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Henry Wadsworth Longfellow, ed. Poems of Places: An Anthology in 31 Volumes.
Italy: Vols. XI–XIII. 1876–79.


Garibaldi and Italy

By Anonymous

O LONG desired by many a weary age,

Besought in prayer by many a martyred sage!

While earth with pride thy footsteps doth upbear,—

Thy country’s hope, for thou know’st not despair,—

Italia’s true deliverer! soon thy star,

Though dimmed by Northern clouds, shall shine afar!

The tyrant priest, a Roman but in name,

Who now exults and glories in the shame

His country bears, may yet give place to thee,

To purer worship and to liberty;

And Gauls, who seek thy land to re-enslave,

May find its soil, as oft before, their grave.

Three empires, O Italia, thou hast swayed:

First, when thy Cæsar’s laws the world obeyed;

And next, when, trembling at his proud command,

Monarchs obeyed imperious Hildebrand;

Last, when thy genius lit her torch again,

And won dominion o’er the minds of men.

These lost, men deemed thee sunk in slow decay,

And thought thy greatness wholly passed away;

But, soon or late, Time hath in store for thee—

Land of the Adrian and Tyrrhenian sea,

Crowned by the Alps, and ribbed by Apennine—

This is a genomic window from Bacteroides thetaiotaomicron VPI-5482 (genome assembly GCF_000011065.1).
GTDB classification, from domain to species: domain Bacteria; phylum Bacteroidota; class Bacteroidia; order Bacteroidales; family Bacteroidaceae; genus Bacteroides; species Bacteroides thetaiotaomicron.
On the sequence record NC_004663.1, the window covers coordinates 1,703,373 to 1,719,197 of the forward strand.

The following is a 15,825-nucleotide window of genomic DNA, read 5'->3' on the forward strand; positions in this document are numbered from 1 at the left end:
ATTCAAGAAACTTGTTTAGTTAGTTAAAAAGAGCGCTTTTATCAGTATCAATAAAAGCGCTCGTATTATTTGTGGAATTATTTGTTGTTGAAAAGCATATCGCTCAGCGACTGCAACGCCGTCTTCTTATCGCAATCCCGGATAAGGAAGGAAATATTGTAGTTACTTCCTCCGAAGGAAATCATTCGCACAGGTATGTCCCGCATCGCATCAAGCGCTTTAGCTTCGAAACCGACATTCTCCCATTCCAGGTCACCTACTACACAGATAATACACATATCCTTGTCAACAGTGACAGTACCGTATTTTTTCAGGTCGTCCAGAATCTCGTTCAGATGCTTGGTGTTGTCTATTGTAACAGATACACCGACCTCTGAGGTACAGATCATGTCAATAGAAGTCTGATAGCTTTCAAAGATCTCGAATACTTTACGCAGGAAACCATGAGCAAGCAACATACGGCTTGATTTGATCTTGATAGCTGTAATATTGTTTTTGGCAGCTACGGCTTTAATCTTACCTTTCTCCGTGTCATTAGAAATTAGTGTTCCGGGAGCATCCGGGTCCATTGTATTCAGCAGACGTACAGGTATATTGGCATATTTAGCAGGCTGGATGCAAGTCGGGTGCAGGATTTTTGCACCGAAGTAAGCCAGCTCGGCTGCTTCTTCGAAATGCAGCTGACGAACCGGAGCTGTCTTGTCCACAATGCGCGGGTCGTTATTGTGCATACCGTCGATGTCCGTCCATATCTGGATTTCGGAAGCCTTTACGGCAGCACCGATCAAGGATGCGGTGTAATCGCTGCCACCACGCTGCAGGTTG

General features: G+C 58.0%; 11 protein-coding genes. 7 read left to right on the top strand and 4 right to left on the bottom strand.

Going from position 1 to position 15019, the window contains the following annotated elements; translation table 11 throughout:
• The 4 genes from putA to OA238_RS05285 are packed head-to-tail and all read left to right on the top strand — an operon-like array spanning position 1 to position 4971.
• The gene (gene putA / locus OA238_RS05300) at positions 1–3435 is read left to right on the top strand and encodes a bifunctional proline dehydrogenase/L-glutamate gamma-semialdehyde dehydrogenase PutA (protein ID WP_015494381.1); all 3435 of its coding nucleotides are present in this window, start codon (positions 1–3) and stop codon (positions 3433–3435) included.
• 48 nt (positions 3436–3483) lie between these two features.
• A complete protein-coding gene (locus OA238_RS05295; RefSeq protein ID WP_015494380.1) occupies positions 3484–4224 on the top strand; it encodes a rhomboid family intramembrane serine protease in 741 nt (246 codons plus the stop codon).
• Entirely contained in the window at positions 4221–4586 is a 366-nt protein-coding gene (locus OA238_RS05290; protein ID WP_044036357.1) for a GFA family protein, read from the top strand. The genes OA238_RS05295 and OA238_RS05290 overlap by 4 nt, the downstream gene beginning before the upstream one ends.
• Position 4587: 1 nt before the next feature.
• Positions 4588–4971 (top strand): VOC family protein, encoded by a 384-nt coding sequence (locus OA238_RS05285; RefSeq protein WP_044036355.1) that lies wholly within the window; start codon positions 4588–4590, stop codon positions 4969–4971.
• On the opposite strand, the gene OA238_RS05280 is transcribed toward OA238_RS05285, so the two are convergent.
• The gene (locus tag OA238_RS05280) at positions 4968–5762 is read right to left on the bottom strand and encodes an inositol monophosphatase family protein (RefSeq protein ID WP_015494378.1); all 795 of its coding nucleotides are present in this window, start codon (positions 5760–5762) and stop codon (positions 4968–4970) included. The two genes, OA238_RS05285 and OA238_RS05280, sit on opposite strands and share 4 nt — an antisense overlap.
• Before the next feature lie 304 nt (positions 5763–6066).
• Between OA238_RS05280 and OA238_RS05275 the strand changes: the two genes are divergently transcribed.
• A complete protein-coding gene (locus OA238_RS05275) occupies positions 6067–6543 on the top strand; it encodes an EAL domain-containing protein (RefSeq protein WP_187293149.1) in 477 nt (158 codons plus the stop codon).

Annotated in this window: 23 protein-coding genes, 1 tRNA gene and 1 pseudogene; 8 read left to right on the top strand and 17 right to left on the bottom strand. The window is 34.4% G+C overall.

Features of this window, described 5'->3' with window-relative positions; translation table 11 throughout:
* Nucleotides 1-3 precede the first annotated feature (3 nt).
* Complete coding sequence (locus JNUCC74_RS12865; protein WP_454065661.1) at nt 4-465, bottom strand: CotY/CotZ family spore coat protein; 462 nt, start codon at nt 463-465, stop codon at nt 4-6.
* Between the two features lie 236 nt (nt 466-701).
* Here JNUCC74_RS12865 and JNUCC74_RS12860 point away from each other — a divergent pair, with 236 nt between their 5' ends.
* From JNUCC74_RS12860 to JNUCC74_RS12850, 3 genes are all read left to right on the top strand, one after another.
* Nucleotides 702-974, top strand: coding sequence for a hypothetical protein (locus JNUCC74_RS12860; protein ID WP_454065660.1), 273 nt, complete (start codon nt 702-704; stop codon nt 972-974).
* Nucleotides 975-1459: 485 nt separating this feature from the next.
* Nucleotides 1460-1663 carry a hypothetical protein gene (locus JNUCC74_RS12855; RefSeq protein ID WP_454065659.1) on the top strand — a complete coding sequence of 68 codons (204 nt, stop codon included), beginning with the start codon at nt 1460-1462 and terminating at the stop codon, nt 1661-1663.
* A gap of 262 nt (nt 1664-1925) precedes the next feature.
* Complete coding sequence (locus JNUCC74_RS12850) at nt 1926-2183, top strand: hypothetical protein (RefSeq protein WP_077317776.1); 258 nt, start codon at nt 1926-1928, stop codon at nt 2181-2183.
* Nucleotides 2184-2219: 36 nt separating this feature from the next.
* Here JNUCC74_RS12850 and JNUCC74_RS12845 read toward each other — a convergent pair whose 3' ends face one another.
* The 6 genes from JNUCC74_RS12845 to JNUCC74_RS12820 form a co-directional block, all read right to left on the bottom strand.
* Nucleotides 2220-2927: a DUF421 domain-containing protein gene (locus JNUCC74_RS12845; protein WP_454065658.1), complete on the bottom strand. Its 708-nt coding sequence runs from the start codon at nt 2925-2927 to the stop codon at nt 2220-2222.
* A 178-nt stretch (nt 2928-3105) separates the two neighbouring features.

A brighter age than ever yet was thine!

While burns the light that shone o’er all the West,

Rekindled, first, at Petrarch’s high behest;

While Freedom lives, that, rising from her tomb,

Resumed her ancient life and power and bloom

On that great day when ebbed the Northern tide,

And Lombard cities broke the German’s pride,—

Land of Columbus, fairest Italy,

Columbia’s eyes shall still be turned on thee!

Still will we trust that Dante’s prophet soul,

And, bright with fame, the innumerable roll

Of thine immortal dead, (e’en such as rest,

O Santa Croce, on thy sacred breast!)—

Foretokened, in thy night, the dawning day,

When, like a dream, thy foes shall pass away.

Can nation-building Cavour’s work be lost?

No! though by devious paths thy way be crost,

Italia! thou shalt yet attain the prize

Of honored peace, that clear before thee lies!